Jack signed the letter
with his John Hancock-like signature but he died before he could divorce Stella.
In her lawsuit claiming M?m're's signature on the will was forged,
Jan said that one of the witnesses to M?m're's signature swears he wasn't
even there when M?m're signed it. According
to Jan, this witness said he was the lover of the gay male nurse who worked for
Stella. According to Jan, this
witness said he witnessed the will only at his boy friend's behest. His boy
friend, the male nurse, has long since died.
My good friend David
Amram says Jack told him that Stella saved his life.
Jack drank himself to death at 47 so I don't know how anybody can say
Stella saved his life. Stella herself died at 72. Unlike Amram, I lost touch
with Jack after his marriage to Stella, but I remained close to Allen Ginsberg,
who never had anything glowing to say about Stella. Nor did any of the Kerouac scholars who phoned me through the
years. Allen characterized Stella
as a "caretaker wife," a provincial who kept insisting that Jack be as
provincial as she was. The various scholars who telephoned me through the years
complained that Stella kept them away from Jack and that she prevented them from
having access to any of his papers. Allen
said she put up a wall between him and any intellectual input.
After Jack's death, Paul Blake went to visit his grandmother but Stella
prevented him from seeing M?m're. From personal experience, I can tell you
that grandchildren are among the greatest joys of old age and I can't imagine
M?m're not wanting to see her grandson.
Several years ago, Sampas
attorney George Tobia Jr. told me that all of Jack's papers were in the New
York Public Library, where he insisted they would stay. At the party, Sterling
told me that both he and John Sampas were still hoping that's where the scroll
would end up. There is now little
hope of that. Forty-one-year-old Indianapolis Colts owner Jim Irsay, who bought
the scroll, afterwards said he wanted to "put it on display alongside the
Lombardi Trophy." He said
he'd been prepared to pay much more than 2.43 million dollars for it.
At the West End Bar, a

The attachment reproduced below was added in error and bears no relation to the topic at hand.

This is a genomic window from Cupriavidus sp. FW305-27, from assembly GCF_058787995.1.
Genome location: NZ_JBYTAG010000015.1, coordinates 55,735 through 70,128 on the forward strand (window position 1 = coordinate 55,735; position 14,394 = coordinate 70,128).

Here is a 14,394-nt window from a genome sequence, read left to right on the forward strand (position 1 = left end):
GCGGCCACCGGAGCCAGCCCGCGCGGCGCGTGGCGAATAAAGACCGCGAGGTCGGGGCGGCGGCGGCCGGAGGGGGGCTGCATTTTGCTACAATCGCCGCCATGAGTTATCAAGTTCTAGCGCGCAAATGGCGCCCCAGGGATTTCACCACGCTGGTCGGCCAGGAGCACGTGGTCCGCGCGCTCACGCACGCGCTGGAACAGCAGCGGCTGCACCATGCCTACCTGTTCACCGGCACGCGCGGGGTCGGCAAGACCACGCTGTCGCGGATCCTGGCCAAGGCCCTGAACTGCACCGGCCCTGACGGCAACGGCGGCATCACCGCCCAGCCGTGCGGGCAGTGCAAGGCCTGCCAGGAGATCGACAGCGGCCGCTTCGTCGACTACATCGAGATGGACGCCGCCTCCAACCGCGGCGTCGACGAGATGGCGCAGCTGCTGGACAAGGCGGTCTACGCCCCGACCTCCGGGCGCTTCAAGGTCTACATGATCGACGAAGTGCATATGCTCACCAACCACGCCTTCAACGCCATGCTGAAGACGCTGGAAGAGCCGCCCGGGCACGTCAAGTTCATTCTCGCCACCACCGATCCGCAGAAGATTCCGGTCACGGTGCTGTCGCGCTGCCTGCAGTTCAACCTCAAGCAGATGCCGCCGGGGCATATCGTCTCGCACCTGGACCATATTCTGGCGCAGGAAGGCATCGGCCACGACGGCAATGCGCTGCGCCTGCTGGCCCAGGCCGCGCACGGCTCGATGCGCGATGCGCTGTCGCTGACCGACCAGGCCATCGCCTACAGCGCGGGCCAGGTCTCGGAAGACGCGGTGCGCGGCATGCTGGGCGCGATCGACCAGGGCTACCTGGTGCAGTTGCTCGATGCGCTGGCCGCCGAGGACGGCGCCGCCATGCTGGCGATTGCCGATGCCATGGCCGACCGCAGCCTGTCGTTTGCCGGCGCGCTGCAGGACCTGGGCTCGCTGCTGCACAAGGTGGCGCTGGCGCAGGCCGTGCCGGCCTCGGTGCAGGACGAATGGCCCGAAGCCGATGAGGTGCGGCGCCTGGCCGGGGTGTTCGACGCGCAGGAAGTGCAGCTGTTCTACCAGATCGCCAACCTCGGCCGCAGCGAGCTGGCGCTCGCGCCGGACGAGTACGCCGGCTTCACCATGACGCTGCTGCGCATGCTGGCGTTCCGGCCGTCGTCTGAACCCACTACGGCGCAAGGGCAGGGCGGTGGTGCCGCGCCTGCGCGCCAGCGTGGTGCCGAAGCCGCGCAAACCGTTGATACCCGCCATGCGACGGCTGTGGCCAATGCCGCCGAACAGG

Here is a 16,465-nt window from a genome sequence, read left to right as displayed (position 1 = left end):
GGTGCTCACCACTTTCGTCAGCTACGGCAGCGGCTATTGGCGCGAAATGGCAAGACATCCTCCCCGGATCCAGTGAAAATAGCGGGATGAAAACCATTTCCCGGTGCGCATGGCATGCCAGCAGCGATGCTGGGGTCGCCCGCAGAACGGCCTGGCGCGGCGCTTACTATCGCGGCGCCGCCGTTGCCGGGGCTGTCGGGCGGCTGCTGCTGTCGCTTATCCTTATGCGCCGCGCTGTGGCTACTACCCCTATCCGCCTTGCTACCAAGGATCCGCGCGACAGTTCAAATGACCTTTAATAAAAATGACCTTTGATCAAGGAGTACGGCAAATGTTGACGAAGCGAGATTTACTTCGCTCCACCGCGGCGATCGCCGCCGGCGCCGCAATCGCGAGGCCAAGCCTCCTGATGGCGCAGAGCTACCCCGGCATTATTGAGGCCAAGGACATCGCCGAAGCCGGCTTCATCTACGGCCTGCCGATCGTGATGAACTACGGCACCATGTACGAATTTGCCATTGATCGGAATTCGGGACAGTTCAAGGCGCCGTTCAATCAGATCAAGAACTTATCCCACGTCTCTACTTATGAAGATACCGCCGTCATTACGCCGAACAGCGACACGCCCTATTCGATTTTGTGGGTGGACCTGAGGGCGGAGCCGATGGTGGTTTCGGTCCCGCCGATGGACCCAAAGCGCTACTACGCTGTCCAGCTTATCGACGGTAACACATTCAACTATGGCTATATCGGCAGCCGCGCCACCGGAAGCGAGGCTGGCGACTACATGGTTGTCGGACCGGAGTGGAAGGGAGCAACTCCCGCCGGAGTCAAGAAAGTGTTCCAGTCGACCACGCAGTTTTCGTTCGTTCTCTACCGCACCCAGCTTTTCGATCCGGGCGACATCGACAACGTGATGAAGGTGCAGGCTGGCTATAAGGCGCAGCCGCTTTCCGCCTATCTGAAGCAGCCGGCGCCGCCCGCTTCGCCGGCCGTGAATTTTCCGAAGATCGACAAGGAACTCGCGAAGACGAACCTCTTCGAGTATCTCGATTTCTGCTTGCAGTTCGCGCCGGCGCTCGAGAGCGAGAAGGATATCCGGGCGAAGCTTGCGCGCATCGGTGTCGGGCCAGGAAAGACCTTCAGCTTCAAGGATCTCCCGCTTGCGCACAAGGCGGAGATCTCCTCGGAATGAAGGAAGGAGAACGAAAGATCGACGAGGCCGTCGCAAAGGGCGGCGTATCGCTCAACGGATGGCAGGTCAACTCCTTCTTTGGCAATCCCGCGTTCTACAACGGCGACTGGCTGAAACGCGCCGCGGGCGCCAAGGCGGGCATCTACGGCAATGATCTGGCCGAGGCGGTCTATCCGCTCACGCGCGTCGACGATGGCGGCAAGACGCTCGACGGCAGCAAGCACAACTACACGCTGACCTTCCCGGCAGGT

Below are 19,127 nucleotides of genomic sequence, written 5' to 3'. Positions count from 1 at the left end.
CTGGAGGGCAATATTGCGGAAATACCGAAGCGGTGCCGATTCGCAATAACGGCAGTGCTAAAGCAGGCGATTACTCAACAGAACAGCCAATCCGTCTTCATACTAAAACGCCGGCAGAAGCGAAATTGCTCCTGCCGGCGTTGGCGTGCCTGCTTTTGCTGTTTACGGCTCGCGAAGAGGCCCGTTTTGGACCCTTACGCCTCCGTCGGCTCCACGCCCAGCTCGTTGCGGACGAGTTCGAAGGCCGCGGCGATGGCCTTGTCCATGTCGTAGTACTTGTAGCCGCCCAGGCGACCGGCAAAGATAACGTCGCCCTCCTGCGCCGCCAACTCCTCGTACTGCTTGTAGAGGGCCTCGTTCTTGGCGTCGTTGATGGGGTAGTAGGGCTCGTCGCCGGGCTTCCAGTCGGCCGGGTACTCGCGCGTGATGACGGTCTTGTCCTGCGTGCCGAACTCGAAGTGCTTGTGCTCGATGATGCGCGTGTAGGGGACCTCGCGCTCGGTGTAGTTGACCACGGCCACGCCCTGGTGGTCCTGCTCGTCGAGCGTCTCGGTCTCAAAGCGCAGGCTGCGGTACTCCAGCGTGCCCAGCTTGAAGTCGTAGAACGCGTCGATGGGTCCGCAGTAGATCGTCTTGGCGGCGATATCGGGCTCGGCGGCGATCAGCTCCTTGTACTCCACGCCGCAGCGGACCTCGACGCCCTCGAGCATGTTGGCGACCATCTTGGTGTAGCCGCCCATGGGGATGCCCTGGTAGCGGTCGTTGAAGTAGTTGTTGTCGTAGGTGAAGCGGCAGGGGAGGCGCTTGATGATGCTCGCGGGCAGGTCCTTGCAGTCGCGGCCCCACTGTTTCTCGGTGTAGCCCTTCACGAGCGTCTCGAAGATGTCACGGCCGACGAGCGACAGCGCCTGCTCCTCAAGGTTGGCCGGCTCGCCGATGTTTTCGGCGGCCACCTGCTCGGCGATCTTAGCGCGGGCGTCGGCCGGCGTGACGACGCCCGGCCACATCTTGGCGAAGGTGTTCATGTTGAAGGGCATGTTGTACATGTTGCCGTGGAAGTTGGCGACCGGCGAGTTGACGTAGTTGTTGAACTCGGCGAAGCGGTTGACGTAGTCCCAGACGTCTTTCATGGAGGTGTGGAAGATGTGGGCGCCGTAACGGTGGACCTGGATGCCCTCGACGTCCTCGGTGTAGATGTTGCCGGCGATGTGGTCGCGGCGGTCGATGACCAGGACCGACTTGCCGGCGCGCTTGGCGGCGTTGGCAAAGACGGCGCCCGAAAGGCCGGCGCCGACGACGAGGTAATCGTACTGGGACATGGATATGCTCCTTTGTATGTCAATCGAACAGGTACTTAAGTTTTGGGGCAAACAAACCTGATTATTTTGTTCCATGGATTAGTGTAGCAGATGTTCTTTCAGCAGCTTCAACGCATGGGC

legendary hangout for the Beat Generation originals when they were all situated
in the vicinity of Columbia, Christie's handed out an expensively printed and
well written booklet telling all about the scroll and how Jack came to write it.
The booklet, on slick paper, was illustrated with full-color photographs.
I tried to read some of the scroll unrolled in the showcase, not an easy thing
to do when looking at it sideways. I
saw many sections xed out and felt dismayed by the thought that future Kerouac
scholars would never be able to ponder over them to study and debate Kerouac's
boast of 'spontaneous bop prosody?---in which he claimed he never rewrote or
amended what he had written off the top of his head. In addition to the sections
xed out, there were handwritten changes on the manuscript. The real names of all
the characters?including those of Neal Cassady and of Jack himself---were in
the manuscript and the part I read was about Neal being distracted in traffic
while driving through Des Moines and inadvertently bumping into the car in front
of his, bursting the water bag on the other car's rear bumper.
I was soon distracted by
the rush of people into the room, the usual suspects at recent Beat gatherings
plus many unfamiliar faces. This
was another EVENT for the Beat community of nowadays and I won't bore you with
a list of all those I saw, except to say that Amram, a master musician, wowed
the crowd by improvising a rap song he made up on the spot.
After the auction, I
received an email from poet Ron Whitehead quoting an e from Poet Casey Cyr.
Casey, who was at the auction the next night, told Ron that Jim Irsay
flew to New York with his old friend, historian Douglas Brinkley. She said the
bidding war ended up being between Jim Irsay, sitting behind Casey, and "a
couple in the row in front of us."
"I went to the
auction," Casey said in her email to Ron, "with Michelle Esrick, who asked
Mr. Irsay point blank after he bought the scroll, "Are you going to share it
with the world?? Jim talked about the possibility of bringing the scroll on
the road (in celebration of the 50th year), and talked about the importance of
sharing it with others. Jim's also a poet and guitar player who spoke of his
spirituality and connection to the "beat? writers. He also said that since
Kerouac was an American original, that he was hoping to buy it to keep it in the
USA. And he went on at length about honoring Jack and paying tribute to him, and
acknowledgment of his importance in literature. The commentary about the
football trophy was something he threw in after all the other really nice things
he said about Kerouac. I have a feeling that's the blurb that the media will
spread around, though.
"I was surprised at the
authentic love he had for Kerouac and happy too---the awesome and beautiful
manuscript, which transcends monetary value, could have gone to someone who
cared a lot less. Plus, I was comforted to see that Douglas Brinkley and
Sterling Lord were friends with Jim Irsay---two people who really love